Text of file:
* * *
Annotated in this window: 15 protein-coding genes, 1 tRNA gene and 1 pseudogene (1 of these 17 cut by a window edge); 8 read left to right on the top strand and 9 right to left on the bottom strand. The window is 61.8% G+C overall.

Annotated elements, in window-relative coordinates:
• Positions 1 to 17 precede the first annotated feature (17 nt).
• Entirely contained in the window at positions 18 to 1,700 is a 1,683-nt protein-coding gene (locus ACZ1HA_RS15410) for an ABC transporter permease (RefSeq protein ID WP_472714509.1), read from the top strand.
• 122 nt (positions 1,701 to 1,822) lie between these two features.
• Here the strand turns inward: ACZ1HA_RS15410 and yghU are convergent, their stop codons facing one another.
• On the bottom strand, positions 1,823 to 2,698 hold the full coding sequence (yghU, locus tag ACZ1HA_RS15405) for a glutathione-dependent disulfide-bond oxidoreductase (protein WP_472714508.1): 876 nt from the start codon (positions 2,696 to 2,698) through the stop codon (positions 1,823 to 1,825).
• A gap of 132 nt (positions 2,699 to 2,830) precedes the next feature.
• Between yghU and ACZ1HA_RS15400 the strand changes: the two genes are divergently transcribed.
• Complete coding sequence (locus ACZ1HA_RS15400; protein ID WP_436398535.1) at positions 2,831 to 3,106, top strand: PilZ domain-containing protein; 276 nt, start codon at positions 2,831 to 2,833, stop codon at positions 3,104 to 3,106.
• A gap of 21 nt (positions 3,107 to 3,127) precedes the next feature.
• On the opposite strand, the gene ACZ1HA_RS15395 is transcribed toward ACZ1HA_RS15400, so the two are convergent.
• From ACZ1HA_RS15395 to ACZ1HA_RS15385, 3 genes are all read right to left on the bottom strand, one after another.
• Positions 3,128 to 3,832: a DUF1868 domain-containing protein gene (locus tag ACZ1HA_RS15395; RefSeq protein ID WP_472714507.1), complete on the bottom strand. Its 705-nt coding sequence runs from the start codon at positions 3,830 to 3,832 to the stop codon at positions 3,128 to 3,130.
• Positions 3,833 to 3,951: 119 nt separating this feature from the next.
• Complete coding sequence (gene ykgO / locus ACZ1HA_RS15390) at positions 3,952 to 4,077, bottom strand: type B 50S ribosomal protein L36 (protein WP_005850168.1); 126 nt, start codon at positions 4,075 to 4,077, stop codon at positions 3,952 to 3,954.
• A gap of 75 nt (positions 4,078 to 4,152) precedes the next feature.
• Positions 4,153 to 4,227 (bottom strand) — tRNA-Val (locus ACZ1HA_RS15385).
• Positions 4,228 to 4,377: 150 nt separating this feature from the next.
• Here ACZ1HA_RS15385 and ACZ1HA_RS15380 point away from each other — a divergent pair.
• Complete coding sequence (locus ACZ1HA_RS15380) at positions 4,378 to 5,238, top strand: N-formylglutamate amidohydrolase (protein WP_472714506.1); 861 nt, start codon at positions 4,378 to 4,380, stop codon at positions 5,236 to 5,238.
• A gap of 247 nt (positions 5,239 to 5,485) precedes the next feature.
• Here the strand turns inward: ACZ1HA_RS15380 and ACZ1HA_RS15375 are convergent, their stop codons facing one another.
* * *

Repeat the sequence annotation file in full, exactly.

Annotated in this window: 15 protein-coding genes, 1 tRNA gene and 1 pseudogene (1 of these 17 cut by a window edge); 8 read left to right on the top strand and 9 right to left on the bottom strand. The window is 61.8% G+C overall.

Annotated elements, in window-relative coordinates:
• Positions 1 to 17 precede the first annotated feature (17 nt).
• Entirely contained in the window at positions 18 to 1,700 is a 1,683-nt protein-coding gene (locus ACZ1HA_RS15410) for an ABC transporter permease (RefSeq protein ID WP_472714509.1), read from the top strand.
• 122 nt (positions 1,701 to 1,822) lie between these two features.
• Here the strand turns inward: ACZ1HA_RS15410 and yghU are convergent, their stop codons facing one another.
• On the bottom strand, positions 1,823 to 2,698 hold the full coding sequence (yghU, locus tag ACZ1HA_RS15405) for a glutathione-dependent disulfide-bond oxidoreductase (protein WP_472714508.1): 876 nt from the start codon (positions 2,696 to 2,698) through the stop codon (positions 1,823 to 1,825).
• A gap of 132 nt (positions 2,699 to 2,830) precedes the next feature.
• Between yghU and ACZ1HA_RS15400 the strand changes: the two genes are divergently transcribed.
• Complete coding sequence (locus ACZ1HA_RS15400; protein ID WP_436398535.1) at positions 2,831 to 3,106, top strand: PilZ domain-containing protein; 276 nt, start codon at positions 2,831 to 2,833, stop codon at positions 3,104 to 3,106.
• A gap of 21 nt (positions 3,107 to 3,127) precedes the next feature.
• On the opposite strand, the gene ACZ1HA_RS15395 is transcribed toward ACZ1HA_RS15400, so the two are convergent.
• From ACZ1HA_RS15395 to ACZ1HA_RS15385, 3 genes are all read right to left on the bottom strand, one after another.
• Positions 3,128 to 3,832: a DUF1868 domain-containing protein gene (locus tag ACZ1HA_RS15395; RefSeq protein ID WP_472714507.1), complete on the bottom strand. Its 705-nt coding sequence runs from the start codon at positions 3,830 to 3,832 to the stop codon at positions 3,128 to 3,130.
• Positions 3,833 to 3,951: 119 nt separating this feature from the next.
• Complete coding sequence (gene ykgO / locus ACZ1HA_RS15390) at positions 3,952 to 4,077, bottom strand: type B 50S ribosomal protein L36 (protein WP_005850168.1); 126 nt, start codon at positions 4,075 to 4,077, stop codon at positions 3,952 to 3,954.
• A gap of 75 nt (positions 4,078 to 4,152) precedes the next feature.
• Positions 4,153 to 4,227 (bottom strand) — tRNA-Val (locus ACZ1HA_RS15385).
• Positions 4,228 to 4,377: 150 nt separating this feature from the next.
• Here ACZ1HA_RS15385 and ACZ1HA_RS15380 point away from each other — a divergent pair.
• Complete coding sequence (locus ACZ1HA_RS15380) at positions 4,378 to 5,238, top strand: N-formylglutamate amidohydrolase (protein WP_472714506.1); 861 nt, start codon at positions 4,378 to 4,380, stop codon at positions 5,236 to 5,238.
• A gap of 247 nt (positions 5,239 to 5,485) precedes the next feature.
• Here the strand turns inward: ACZ1HA_RS15380 and ACZ1HA_RS15375 are convergent, their stop codons facing one another.